Molokhia ( ملوخية), also known as Jute, or Jews Mallow is the name of both a plant and a dish. It has medium sized saw-toothed leaves that come to a point at the tip and have small tendrils at the base of each leaf. Nutritionally, it has three times the calcium and phospherous as Kale, and four times the amount of riboflavin. It also provides 70% of the RDA value for Vitamin C, 25% of the RDA of Vitamin A amongst a host of other minerals and vitamins. Put simply, it’s an extremely nutrient dense vegetable that’s widely eaten throughout the Middle East and Asia.
So why hasn’t it enjoyed the same kind of popularity in the US? My guess is that it has to do with the mouthfeel. Like other members of the mallow family, including Okra and Marsh Mallow, the plant has a mucilaginous texture that’s intensified by bruising and lightly cooking the leaves. While it’s a cherished consistency in many cultures, I can see how it might be a turn-off if you associate the texture with the unpleasantness that comes with a cold.
Molokhia the dish is made throughout much of Africa and the Middle East, but the origins of the dish are said to be in ancient Egypt, where it’s still popular to this day. In the Egyptian preparation, the Molokhia leaves are stripped from the stems, then minced using a mezzaluna. It’s cooked with ground coriander, garlic and stock and is often served with chicken (or more traditionally rabbit). In Levantine countries such as Syria and Lebanon, Molokhia is made with the whole leaves and is served with a vinegar and onion sauce along with toasted pita squares.
While I’ve used Molokhia for years in Japanese cuisine, I first encountered the eponymous dish while cooking in a kitchen in the Middle East where the chefs were Egyptian, Syrian and Lebanese. I was struck by how utterly simple it was and yet so comforting. Savory, and redolent of garlic and coriander, Molokhia has a verdant flavor made rich with the viscous mucilage from the leaves. In many ways, it reminded me of a marvelous green gumbo I once had at a farmers market in New Orleans.
The fresh leaves can be hard to find in the US, but I’ve seen them in Asian grocery stores. It goes by the name bai po in Thailand, nalta sag in India, saluyot in the Philippines, and moroheiya in Japan. You should also be able to find it frozen in any Middle Eastern grocery store.
For vegetarians, you can make this without chicken. Just substitute some vegetable stock for the chicken stock and serve it with roasted veggies such as bell peppers, zucchini and eggplant.
Equipment you'll need:
- buyWusthof 4732 9-Inch Mezzaluna$72.00$69.95 SAVE 3%
- buyProgressive International Stainless-Steel Magnetic Measuring Spoons, Set of 5$19.99$17.45 SAVE 13%
- buyMIU France Stainless Steel Mesh Skimmer, 10-Inch$19.99$6.99 SAVE 65%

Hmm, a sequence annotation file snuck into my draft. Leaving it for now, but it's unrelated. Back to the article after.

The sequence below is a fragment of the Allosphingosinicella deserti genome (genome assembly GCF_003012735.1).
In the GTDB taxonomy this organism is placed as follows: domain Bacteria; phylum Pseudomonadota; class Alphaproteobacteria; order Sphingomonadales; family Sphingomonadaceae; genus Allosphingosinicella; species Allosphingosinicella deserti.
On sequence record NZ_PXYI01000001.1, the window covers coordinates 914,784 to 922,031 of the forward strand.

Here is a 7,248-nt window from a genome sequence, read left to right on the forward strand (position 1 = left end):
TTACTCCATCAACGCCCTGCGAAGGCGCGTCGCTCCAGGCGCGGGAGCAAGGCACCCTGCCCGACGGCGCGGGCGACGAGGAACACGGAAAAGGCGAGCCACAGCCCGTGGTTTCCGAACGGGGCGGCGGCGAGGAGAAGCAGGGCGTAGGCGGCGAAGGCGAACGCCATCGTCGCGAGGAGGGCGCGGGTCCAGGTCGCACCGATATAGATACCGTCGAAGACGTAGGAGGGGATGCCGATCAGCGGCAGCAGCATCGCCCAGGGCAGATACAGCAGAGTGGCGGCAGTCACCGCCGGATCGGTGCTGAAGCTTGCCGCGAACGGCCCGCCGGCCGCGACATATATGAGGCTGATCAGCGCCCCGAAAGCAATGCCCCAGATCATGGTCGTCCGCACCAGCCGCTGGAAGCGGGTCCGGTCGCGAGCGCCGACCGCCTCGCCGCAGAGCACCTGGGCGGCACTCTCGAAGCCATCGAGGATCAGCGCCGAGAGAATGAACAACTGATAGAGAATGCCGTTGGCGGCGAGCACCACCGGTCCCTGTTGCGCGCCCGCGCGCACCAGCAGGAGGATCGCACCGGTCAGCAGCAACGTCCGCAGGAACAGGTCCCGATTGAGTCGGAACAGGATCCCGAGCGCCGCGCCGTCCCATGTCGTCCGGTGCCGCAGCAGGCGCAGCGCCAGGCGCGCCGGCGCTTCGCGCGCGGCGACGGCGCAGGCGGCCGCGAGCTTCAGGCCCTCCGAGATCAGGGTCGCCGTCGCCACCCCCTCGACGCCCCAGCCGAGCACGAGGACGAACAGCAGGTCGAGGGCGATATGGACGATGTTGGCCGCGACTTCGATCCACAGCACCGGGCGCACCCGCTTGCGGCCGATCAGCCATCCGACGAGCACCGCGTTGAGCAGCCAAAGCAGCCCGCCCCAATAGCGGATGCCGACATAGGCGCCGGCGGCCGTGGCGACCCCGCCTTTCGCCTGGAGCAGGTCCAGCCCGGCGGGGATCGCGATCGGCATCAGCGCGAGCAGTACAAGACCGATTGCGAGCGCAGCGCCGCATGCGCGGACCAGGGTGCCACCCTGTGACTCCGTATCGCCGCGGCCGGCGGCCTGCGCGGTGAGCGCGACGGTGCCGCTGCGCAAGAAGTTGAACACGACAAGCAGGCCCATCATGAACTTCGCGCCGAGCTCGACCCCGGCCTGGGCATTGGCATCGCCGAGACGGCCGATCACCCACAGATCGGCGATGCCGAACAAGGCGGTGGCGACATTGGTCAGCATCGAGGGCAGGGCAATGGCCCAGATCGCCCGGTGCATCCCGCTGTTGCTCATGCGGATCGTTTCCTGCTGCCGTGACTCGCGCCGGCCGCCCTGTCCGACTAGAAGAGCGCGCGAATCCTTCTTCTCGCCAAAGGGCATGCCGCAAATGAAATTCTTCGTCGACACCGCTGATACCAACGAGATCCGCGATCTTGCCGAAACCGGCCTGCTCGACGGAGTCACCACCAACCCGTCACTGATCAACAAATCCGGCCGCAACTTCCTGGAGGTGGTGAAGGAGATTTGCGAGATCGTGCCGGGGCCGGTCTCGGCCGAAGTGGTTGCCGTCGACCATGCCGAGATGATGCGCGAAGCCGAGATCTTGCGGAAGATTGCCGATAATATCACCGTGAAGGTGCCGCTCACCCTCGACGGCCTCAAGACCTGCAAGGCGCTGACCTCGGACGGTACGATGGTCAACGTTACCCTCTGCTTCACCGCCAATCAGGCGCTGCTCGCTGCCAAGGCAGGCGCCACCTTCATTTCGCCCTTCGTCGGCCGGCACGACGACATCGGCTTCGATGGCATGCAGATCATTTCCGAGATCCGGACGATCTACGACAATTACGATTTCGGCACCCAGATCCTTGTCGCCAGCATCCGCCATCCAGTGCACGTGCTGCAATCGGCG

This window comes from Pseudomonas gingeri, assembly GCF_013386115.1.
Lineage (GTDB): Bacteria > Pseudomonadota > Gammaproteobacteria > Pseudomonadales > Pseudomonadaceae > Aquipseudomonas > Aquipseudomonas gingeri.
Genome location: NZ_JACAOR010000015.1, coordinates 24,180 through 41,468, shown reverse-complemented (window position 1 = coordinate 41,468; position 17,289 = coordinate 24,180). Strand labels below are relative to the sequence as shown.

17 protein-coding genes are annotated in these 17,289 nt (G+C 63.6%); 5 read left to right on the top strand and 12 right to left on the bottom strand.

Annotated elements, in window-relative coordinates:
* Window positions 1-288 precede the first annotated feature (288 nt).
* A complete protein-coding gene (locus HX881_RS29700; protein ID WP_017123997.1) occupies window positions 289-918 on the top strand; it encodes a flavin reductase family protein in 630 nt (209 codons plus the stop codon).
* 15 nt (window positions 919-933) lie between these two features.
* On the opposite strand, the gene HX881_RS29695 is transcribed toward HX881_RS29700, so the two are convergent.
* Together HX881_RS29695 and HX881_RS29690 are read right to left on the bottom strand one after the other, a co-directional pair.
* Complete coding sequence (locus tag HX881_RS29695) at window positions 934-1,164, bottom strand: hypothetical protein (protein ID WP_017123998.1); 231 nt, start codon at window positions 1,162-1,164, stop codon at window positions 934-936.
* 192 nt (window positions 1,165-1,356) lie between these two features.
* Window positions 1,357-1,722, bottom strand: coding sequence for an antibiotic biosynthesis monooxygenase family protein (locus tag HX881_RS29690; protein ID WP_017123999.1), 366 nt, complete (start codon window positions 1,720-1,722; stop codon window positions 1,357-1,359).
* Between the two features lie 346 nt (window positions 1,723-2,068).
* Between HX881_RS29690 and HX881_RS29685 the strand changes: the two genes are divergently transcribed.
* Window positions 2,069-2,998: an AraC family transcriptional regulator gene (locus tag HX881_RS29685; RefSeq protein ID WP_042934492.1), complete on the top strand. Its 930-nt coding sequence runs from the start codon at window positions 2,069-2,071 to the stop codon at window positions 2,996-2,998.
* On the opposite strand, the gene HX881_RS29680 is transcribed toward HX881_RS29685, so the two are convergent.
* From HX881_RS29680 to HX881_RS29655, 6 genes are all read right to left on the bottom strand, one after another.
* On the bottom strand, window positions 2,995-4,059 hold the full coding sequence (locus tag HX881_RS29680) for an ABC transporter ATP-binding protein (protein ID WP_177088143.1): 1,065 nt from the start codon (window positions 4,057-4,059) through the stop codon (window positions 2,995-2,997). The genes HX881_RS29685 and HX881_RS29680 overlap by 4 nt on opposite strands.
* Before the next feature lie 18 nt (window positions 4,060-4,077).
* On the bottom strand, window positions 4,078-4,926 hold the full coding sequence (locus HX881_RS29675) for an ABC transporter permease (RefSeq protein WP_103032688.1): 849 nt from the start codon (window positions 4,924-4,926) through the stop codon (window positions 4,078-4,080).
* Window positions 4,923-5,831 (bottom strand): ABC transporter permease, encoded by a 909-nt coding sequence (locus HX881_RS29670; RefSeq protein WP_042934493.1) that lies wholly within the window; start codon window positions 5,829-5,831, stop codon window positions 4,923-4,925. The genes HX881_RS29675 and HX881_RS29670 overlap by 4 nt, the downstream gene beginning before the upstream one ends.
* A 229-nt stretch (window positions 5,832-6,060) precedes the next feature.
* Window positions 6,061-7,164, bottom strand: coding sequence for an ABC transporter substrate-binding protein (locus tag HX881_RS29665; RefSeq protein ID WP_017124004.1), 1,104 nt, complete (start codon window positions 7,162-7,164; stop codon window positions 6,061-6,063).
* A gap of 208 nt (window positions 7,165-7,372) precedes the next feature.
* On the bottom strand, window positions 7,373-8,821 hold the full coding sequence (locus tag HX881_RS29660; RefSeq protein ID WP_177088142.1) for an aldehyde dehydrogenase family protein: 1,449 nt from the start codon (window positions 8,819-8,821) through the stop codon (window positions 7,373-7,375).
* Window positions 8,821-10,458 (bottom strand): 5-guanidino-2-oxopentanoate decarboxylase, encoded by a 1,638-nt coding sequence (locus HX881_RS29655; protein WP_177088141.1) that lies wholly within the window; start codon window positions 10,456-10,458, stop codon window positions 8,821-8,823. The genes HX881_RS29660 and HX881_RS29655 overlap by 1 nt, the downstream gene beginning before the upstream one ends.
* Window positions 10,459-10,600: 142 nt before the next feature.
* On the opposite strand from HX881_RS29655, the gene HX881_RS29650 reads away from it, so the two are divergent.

- buyOXO Good Grips 12-Inch Stainless-Steel Locking Tongs$12.95
- buyOXO Good Grips Salad Spinner$29.95
- buyGIR Ultimate Spatula: Magenta$22.50
- buyNordic Ware Natural Aluminum Commercial Baker's Half Sheet$16.99$14.99 SAVE 12%
- buyCIA Masters Collection 5-Inch Very Fine Mesh Strainer$21.95
- Check out more of Marc's favorite kitchenware and supplies at the No Recipes Store.
- Molokhia (Egyptian-style)
- This popular Egyptian soup made with minced Jute leaves is nutritious and delicious over rice and chicken.
|Prep Time||Cook Time|
|30 minutes||45 minutes|
- 1/2 large chicken leg - bone-in skin-on (about 750 grams)
- 1 medium onion quartered
- 12 green cardamom pods
- 1 cinnamon stick
- 1 bay leaf
- 1 teaspoon salt
- 5 cups water
- 2 tablespoons extra virgin olive oil
- 6 medium cloves garlic
- 1 tablespoon ground coriander seed
- 1/2 teaspoon salt
- 500 grams fresh molokhia
- 2 cups short-grain Egyptian rice
- 2 tablespoons ghee (clarified butter)
- 1 teaspoon lemon juice
- Add the chicken, onions, cardamom, cinnamon, bay leaf salt and water to a stock pot that's just large enough to hold the chicken. The chicken should be completely submerged. Cover and bring to a boil, then remove the lid and skim off any scum that accumulates on the surface. Keep skimming until there's no more foam coming up. Turn the heat down to a simmer, and cook the chicken for 20 minutes.
- To make the Taqliya, combine the garlic, coriander and olive oil and salt and mash together into a paste.
- Prepare the molokhia, by removing the leaves from the stems, and then washing thoroughly to remove the grit that accumulates on the leaves. Use a mezzaluna or chef's knife to mince the leaves. You can also put the leaves in a food processor and pulse.
- When the chicken is done, transfer it to a bowl using tongs and cover the chicken with plastic wrap to keep it from drying out.
- Thoroughly wash the rice and cook it according to the direction on the package, but substitute the chicken stock for the water.
- When the rice 15 minutes away from being done, preheat the oven to 230 C (450 degrees F) spread about 1/3 of the Taqliya on the chicken skin, sprinkle with salt, and then place the chicken on a roasting pan. Bake the chicken for 15 minutes, or until the skin is golden brown.
- Add half the remaining Taqliya to a pot. Fry the mixture until fragrant and browned. Add the 1 1/2 cups of reserved chicken stock along with the minced molokhia. Gently simmer, stirring occasionally until the molokhia is cooked (about 10-15 minutes). If you like your molokhia thinner, add more chicken stock. Season to taste with salt and pepper.
- Add the remaining Taqliya to a small frying pan along with 2 tablespoons of ghee. Fry until the garlic has browned.
- Add the lemon juice to the molokhia and stir it in.
- To serve, put the rice in a large platter. Section the chicken into pieces and place them on top of the rice. Serve the Molokhia in a separate bowl to pour on the rice and chicken.